Why should anyone pause before calling Hasan a religious extremist and an Islamic terrorist? He was apparently animated by religious belief; his business card carried the acronym SOA, for Soldier of Allah.
Not Uncle Sam. Allah.
The Council on American-Islamic Relations, America's largest Muslim civil-rights and advocacy group, denounced Hasan's alleged actions, but stopped short of calling him a "terrorist." In a brief interview Thursday, CAIR Executive Director Ibrahim Hooper told me that all the facts are not in.
I had follow-up questions, but Hooper begged off because of a heavy interview schedule.
In an interview Saturday, M. Zuhdi Jasser, president of the American Islamic Forum for Democracy, had no problem declaring Hasan's act "terrorism," which he called a symptom of the underlying cause, "political Islam."
The government has charged Hasan with 13 counts of premeditated murder, which means the government doesn't think he suddenly "snapped."
Jasser, a physician and U.S. Navy veteran who describes himself as a devout Muslim, believes that "Dr. Hasan slid down a slippery slope that took years."
We now hear there were red flares in Hasan's work history going off like bottle rockets, but were not reported, probably for fear of someone being labeled "Islamophobic."
If so, we've got to ditch the idea that American Muslims are such hothouse orchids that they wilt under cold scrutiny. Muslims must understand that if murderous plots are hatched in a mosque - as was the 1993 attack on the World Trade Center - then that mosque needs to be surveilled and worshippers might be persons of interest to law enforcement.
The government would swoop in like a falcon if white supremacists were meeting in a church to draw up attacks on blacks. We can't let legal astigmatism blind us to PWM - Plotting While Muslim.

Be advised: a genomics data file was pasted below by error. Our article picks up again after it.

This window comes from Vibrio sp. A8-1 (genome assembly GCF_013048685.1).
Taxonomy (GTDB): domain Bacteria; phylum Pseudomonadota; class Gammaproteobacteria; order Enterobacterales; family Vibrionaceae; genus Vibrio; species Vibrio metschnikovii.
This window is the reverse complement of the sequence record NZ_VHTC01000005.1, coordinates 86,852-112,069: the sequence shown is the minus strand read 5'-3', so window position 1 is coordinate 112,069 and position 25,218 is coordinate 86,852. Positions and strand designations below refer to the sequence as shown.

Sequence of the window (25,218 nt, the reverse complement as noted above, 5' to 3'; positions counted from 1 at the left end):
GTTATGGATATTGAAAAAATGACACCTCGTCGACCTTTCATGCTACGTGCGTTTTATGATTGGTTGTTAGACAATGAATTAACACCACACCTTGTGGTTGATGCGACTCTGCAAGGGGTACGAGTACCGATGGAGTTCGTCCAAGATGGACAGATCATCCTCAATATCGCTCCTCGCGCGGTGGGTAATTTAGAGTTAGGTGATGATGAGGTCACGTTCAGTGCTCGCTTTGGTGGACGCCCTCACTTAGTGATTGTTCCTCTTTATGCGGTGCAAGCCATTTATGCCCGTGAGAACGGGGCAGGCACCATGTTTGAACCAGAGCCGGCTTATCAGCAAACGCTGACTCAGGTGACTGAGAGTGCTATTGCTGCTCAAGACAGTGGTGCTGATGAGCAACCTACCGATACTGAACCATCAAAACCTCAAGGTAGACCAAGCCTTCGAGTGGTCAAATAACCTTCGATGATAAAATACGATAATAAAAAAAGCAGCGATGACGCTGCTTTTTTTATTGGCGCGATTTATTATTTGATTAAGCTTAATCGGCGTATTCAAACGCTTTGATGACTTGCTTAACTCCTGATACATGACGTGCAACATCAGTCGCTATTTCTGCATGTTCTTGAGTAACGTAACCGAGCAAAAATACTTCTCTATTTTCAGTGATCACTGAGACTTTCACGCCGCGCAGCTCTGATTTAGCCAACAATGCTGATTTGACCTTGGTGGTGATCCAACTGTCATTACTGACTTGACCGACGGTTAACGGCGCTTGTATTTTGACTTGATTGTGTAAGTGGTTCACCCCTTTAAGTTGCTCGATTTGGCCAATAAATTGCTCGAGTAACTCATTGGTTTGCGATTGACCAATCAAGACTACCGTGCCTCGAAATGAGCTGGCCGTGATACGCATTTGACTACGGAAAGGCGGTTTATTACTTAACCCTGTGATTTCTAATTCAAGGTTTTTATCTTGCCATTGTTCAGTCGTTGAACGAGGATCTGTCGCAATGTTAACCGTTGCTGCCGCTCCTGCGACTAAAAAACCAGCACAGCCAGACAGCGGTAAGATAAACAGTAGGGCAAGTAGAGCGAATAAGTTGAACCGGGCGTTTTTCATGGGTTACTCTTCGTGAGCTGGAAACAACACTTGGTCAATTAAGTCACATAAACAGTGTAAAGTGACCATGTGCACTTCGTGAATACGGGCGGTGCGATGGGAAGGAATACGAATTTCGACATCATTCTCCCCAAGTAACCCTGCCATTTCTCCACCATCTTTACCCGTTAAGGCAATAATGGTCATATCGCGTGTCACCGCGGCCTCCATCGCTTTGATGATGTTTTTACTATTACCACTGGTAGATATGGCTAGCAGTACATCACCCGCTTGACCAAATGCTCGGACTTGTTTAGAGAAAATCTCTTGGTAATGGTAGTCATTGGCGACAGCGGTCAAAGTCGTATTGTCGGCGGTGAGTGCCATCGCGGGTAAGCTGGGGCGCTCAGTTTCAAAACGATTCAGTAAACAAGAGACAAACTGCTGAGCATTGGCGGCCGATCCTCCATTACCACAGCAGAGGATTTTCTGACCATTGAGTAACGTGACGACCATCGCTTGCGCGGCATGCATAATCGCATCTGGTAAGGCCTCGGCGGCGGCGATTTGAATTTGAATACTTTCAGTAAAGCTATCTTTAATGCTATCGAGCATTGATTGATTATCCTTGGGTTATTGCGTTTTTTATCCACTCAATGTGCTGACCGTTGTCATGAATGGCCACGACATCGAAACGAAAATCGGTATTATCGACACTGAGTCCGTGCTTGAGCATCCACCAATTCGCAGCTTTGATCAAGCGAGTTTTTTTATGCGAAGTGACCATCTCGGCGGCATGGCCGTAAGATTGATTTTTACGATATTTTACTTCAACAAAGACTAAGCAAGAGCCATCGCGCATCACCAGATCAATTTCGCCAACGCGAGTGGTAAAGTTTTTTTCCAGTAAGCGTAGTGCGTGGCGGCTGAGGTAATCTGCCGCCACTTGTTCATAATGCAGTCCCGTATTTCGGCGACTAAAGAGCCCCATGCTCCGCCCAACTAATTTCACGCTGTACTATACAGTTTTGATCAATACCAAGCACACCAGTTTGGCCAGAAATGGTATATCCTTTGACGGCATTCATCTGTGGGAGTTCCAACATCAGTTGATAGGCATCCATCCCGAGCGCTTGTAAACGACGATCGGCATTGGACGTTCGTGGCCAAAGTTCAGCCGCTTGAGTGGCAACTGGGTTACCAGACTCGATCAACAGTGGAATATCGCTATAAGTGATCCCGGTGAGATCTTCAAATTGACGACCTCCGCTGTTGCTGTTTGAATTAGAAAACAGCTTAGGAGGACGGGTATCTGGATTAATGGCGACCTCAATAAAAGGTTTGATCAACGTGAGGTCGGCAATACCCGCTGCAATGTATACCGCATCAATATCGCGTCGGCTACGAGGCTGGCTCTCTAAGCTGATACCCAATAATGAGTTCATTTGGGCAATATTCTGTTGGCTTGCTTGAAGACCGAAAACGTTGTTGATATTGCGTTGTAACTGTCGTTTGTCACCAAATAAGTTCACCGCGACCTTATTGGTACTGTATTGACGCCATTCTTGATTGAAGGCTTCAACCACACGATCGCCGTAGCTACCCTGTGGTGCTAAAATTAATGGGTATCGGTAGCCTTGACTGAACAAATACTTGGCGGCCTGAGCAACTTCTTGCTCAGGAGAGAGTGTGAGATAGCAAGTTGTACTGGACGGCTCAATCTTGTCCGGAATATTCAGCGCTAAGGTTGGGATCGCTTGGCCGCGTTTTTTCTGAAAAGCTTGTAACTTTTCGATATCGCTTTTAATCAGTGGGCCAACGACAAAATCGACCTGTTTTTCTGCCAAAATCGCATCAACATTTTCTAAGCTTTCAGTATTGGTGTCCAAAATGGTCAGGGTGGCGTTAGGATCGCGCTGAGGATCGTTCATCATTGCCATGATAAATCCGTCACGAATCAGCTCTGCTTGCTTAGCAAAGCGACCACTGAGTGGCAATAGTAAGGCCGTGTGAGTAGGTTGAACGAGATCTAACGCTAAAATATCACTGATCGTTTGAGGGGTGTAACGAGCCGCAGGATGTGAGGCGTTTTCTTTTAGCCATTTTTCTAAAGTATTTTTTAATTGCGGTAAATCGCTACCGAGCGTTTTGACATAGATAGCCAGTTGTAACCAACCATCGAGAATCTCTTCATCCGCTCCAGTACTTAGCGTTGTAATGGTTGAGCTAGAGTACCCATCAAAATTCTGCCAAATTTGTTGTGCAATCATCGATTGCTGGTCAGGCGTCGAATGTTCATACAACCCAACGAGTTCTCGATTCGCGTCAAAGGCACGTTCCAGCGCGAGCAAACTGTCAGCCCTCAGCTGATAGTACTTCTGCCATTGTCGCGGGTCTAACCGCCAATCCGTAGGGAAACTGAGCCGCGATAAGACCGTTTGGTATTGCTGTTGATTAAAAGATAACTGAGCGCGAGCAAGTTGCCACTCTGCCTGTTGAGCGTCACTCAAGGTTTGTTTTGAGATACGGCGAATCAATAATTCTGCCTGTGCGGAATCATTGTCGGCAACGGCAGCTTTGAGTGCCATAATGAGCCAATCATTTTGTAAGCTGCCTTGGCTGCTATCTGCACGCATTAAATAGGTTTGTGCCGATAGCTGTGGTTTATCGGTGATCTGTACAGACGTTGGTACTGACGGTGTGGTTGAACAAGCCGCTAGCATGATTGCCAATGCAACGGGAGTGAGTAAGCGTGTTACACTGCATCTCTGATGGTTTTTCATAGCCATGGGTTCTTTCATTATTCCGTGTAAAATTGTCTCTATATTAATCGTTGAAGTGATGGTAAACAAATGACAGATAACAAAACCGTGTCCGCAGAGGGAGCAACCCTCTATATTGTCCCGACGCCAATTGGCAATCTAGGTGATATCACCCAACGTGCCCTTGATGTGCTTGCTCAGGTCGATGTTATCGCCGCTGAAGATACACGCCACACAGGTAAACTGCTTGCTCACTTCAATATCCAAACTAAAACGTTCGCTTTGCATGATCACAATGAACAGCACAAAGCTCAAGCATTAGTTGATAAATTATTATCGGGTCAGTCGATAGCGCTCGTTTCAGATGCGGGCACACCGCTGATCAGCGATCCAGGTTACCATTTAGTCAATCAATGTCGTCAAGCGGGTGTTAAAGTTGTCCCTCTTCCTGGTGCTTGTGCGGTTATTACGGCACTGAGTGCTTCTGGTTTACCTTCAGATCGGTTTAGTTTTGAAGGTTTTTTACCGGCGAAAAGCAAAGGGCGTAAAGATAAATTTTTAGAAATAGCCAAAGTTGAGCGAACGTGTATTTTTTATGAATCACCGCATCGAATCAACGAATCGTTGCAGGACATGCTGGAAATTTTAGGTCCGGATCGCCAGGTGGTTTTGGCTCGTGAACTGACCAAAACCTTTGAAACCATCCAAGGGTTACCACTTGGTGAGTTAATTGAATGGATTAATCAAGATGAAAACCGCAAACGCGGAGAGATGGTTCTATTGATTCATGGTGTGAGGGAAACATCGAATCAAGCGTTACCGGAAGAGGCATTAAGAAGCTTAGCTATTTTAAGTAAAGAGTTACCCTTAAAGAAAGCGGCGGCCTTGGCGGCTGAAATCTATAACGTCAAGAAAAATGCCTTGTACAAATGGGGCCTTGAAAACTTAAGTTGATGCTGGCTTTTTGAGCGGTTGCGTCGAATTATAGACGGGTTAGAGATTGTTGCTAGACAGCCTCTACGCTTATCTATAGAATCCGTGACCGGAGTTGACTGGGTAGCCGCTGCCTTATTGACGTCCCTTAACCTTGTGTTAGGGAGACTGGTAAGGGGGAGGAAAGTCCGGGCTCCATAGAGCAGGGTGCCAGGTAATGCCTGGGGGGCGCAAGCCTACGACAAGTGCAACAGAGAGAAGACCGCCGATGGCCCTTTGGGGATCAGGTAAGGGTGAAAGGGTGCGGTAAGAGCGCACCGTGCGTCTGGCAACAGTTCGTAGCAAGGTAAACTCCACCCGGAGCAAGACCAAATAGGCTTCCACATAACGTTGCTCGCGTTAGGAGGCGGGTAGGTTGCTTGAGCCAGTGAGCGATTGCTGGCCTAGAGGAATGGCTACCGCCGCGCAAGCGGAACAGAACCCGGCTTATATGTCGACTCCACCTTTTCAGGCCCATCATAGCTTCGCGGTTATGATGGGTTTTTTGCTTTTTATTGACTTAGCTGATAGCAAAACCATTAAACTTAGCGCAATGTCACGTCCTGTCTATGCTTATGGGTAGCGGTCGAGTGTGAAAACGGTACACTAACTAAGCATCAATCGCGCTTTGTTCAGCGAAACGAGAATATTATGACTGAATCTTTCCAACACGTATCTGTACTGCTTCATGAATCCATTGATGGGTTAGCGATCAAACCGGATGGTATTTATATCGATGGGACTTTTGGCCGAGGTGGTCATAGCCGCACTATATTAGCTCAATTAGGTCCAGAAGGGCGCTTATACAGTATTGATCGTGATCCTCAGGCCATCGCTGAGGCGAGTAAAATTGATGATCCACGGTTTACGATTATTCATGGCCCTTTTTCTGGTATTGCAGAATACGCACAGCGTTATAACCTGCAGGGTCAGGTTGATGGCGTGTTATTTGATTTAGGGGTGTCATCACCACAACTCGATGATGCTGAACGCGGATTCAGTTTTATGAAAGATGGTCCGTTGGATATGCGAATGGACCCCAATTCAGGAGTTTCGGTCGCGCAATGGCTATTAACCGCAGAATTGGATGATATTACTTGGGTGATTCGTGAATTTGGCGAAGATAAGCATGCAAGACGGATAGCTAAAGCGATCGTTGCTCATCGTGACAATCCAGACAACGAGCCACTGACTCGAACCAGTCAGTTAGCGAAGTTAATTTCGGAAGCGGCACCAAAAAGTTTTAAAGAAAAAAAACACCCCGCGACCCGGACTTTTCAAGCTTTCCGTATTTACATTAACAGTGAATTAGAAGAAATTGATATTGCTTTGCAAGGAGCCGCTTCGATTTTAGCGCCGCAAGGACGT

At the Fort Hood memorial service, President Obama reminded America that this is a "time of war."
In a time of war, as we ask young men and women to die for America, we are entitled to ask questions of American Muslims without igniting a witch hunt. Questions are not accusations.
America has asked questions, and been answered, before.
In World War II, Japanese-Americans were wrongly rounded up and interned in camps. No one would dream of that for American Muslims.
Italian-Americans were sent to kill Italians, and they did. German-Americans were sent to kill Germans, and they did. The 442nd Regimental Combat Team, composed mostly of Japanese-Americans, took horrific casualties and served with extraordinary valor. They were "Americans first."
Can we count on the same from the roughly 3,500 Muslims who serve in our military, not to mention civilians? Some of Hasan's colleagues quoted him as saying he was a "Muslim first and American second," the London Telegraph reported, with Time adding that Hasan held Islamic Shariah law above the Constitution he had sworn to defend.
AIFD's Jasser "absolutely" believes that Muslims must be "Americans first." The AIFD, which numbers only 1,300, believes in Western, secular democracy, the "separation of mosque and state," and opposes turning Islamic beliefs into political ideology.
American Muslims need a "national conversation," said Jasser, "an internal civil war of ideas within Islam."
I believe that the vast majority of American Muslims are loyal citizens, but no person or group should get a free pass.
If Islam, as we hear, has been hijacked by extremists, the logical people to rescue it are Muslims themselves. Muslims in the West, starting in America, have to stand up for democracy and be noisy about it, as Muslim author/activist Irshad Manji urges. We've seen mass rallies - in the West! - of Muslims denouncing democracy. Where are the pro-democracy Muslim rallies?
Author and former CBS correspondent Bernard Goldberg floated the idea of a Million Muslim March on Washington to reclaim their religion from the murderous extremists, here and abroad. The AIFD's Jasser applauds the idea, as do I.
American Muslims could use the march - a secular pilgrimage, really - to visibly wrench their religion from the terrorists' bloodstained hands.
If a loyal American Muslim asks, "Why should I have to do this?" my answer is easy: You don't have to. You should want to.